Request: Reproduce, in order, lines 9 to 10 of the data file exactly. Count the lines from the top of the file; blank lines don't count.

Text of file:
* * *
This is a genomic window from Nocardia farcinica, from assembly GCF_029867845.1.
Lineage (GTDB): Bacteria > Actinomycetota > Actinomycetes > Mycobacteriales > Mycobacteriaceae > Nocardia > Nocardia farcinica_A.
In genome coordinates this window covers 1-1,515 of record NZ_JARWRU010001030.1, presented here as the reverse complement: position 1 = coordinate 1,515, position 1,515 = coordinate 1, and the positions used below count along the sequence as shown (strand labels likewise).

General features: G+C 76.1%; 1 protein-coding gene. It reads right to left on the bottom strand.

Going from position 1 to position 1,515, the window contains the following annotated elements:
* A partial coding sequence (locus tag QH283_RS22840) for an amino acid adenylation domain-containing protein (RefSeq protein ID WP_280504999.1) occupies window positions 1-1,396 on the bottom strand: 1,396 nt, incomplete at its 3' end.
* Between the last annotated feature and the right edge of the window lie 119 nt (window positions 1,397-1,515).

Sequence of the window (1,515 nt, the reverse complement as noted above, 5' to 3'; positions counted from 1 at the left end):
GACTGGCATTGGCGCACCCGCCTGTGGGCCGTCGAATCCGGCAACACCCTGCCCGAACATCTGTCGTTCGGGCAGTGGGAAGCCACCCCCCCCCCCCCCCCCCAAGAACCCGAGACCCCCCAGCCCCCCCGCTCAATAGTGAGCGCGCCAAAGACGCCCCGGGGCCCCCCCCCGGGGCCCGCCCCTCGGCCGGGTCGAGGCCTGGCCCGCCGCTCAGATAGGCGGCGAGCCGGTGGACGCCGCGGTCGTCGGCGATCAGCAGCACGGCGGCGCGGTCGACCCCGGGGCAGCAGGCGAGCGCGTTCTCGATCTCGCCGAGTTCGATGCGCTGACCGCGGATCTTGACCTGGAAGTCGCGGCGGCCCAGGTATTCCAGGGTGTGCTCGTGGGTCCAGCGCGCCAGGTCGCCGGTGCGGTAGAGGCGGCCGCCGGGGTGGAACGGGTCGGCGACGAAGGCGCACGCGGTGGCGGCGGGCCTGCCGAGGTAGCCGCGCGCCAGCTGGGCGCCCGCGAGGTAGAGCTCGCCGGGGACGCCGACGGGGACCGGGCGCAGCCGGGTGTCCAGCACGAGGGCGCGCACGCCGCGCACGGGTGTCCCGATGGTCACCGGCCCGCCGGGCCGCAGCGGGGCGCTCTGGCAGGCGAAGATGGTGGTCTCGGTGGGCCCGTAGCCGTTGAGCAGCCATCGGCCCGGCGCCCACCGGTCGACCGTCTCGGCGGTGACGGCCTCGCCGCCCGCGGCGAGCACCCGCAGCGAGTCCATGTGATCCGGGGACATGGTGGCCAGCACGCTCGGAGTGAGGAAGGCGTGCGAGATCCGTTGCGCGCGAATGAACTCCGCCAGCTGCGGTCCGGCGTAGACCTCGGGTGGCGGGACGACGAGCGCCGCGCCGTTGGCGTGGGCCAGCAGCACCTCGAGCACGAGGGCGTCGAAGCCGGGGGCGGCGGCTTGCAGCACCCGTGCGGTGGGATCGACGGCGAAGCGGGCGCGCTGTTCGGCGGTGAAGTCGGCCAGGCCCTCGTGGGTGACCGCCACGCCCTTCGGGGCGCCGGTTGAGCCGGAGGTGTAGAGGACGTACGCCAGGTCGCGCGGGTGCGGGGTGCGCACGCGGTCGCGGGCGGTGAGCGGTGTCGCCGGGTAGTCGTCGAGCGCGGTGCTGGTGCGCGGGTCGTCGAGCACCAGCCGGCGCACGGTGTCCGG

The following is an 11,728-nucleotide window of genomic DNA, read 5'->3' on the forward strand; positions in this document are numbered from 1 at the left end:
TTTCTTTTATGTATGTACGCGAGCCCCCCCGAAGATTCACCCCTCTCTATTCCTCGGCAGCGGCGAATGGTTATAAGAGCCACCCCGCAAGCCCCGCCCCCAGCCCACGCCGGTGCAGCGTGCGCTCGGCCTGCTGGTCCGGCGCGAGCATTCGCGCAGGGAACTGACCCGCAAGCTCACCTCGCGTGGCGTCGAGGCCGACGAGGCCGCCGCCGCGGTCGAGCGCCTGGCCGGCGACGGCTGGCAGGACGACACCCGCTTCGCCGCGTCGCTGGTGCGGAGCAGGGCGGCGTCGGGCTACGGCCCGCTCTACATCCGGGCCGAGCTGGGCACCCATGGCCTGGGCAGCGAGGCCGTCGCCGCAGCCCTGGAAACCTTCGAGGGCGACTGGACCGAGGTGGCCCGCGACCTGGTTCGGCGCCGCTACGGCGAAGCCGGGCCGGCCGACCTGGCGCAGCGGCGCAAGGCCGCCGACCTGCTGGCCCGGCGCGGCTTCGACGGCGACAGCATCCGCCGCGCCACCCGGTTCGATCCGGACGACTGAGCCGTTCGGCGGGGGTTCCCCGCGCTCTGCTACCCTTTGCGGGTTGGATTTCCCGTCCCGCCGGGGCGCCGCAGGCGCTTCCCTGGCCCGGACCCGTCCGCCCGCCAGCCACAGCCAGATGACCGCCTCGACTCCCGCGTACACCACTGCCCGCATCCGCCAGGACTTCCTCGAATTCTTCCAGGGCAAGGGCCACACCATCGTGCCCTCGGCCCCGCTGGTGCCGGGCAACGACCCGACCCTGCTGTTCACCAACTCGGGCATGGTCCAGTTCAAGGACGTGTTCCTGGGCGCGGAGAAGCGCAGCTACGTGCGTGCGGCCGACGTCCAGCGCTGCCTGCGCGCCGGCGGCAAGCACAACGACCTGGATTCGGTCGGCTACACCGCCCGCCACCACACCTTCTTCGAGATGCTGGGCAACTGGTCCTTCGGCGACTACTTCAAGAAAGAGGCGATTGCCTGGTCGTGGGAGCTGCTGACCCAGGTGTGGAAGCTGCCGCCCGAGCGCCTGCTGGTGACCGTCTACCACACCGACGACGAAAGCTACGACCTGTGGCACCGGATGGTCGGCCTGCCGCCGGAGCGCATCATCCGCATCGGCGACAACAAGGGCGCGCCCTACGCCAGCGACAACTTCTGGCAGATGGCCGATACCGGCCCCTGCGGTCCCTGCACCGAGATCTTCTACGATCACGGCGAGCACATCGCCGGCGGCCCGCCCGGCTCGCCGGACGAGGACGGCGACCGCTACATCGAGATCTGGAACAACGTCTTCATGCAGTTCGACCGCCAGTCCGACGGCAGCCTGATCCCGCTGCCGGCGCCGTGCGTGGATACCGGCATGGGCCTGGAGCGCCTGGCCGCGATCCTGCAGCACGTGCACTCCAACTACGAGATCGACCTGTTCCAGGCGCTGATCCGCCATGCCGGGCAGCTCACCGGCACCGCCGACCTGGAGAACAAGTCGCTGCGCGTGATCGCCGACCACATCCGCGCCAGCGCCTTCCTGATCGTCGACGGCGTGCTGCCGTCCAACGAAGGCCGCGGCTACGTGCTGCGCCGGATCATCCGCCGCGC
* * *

GACTGGCATTGGCGCACCCGCCTGTGGGCCGTCGAATCCGGCAACACCCTGCCCGAACATCTGTCGTTCGGGCAGTGGGAAGCCACCCCCCCCCCCCCCCCCCAAGAACCCGAGACCCCCCAGCCCCCCCGCTCAATAGTGAGCGCGCCAAAGACGCCCCGGGGCCCCCCCCCGGGGCCCGCCCCTCGGCCGGGTCGAGGCCTGGCCCGCCGCTCAGATAGGCGGCGAGCCGGTGGACGCCGCGGTCGTCGGCGATCAGCAGCACGGCGGCGCGGTCGACCCCGGGGCAGCAGGCGAGCGCGTTCTCGATCTCGCCGAGTTCGATGCGCTGACCGCGGATCTTGACCTGGAAGTCGCGGCGGCCCAGGTATTCCAGGGTGTGCTCGTGGGTCCAGCGCGCCAGGTCGCCGGTGCGGTAGAGGCGGCCGCCGGGGTGGAACGGGTCGGCGACGAAGGCGCACGCGGTGGCGGCGGGCCTGCCGAGGTAGCCGCGCGCCAGCTGGGCGCCCGCGAGGTAGAGCTCGCCGGGGACGCCGACGGGGACCGGGCGCAGCCGGGTGTCCAGCACGAGGGCGCGCACGCCGCGCACGGGTGTCCCGATGGTCACCGGCCCGCCGGGCCGCAGCGGGGCGCTCTGGCAGGCGAAGATGGTGGTCTCGGTGGGCCCGTAGCCGTTGAGCAGCCATCGGCCCGGCGCCCACCGGTCGACCGTCTCGGCGGTGACGGCCTCGCCGCCCGCGGCGAGCACCCGCAGCGAGTCCATGTGATCCGGGGACATGGTGGCCAGCACGCTCGGAGTGAGGAAGGCGTGCGAGATCCGTTGCGCGCGAATGAACTCCGCCAGCTGCGGTCCGGCGTAGACCTCGGGTGGCGGGACGACGAGCGCCGCGCCGTTGGCGTGGGCCAGCAGCACCTCGAGCACGAGGGCGTCGAAGCCGGGGGCGGCGGCTTGCAGCACCCGTGCGGTGGGATCGACGGCGAAGCGGGCGCGCTGTTCGGCGGTGAAGTCGGCCAGGCCCTCGTGGGTGACCGCCACGCCCTTCGGGGCGCCGGTTGAGCCGGAGGTGTAGAGGACGTACGCCAGGTCGCGCGGGTGCGGGGTGCGCACGCGGTCGCGGGCGGTGAGCGGTGTCGCCGGGTAGTCGTCGAGCGCGGTGCTGGTGCGCGGGTCGTCGAGCACCAGCCGGCGCACGGTGTCCGG

The following is an 11,728-nucleotide window of genomic DNA, read 5'->3' on the forward strand; positions in this document are numbered from 1 at the left end: